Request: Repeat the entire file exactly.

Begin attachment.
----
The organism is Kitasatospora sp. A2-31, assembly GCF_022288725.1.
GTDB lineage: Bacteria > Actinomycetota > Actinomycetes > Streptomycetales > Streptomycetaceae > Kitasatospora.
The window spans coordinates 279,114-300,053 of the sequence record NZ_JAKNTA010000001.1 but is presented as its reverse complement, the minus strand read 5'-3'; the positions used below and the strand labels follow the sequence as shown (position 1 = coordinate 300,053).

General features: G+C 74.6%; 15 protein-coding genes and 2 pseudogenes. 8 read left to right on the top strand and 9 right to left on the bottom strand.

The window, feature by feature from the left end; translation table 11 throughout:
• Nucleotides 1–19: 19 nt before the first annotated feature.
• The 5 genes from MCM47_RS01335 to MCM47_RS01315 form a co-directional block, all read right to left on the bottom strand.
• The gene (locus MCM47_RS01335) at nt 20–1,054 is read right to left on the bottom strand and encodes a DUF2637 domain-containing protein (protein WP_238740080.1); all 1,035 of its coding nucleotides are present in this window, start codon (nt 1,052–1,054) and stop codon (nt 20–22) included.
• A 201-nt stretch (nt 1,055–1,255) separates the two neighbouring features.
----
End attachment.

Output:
The organism is Kitasatospora sp. A2-31, assembly GCF_022288725.1.
GTDB lineage: Bacteria > Actinomycetota > Actinomycetes > Streptomycetales > Streptomycetaceae > Kitasatospora.
The window spans coordinates 279,114-300,053 of the sequence record NZ_JAKNTA010000001.1 but is presented as its reverse complement, the minus strand read 5'-3'; the positions used below and the strand labels follow the sequence as shown (position 1 = coordinate 300,053).

General features: G+C 74.6%; 15 protein-coding genes and 2 pseudogenes. 8 read left to right on the top strand and 9 right to left on the bottom strand.

The window, feature by feature from the left end; translation table 11 throughout:
• Nucleotides 1–19: 19 nt before the first annotated feature.
• The 5 genes from MCM47_RS01335 to MCM47_RS01315 form a co-directional block, all read right to left on the bottom strand.
• The gene (locus MCM47_RS01335) at nt 20–1,054 is read right to left on the bottom strand and encodes a DUF2637 domain-containing protein (protein WP_238740080.1); all 1,035 of its coding nucleotides are present in this window, start codon (nt 1,052–1,054) and stop codon (nt 20–22) included.
• A 201-nt stretch (nt 1,055–1,255) separates the two neighbouring features.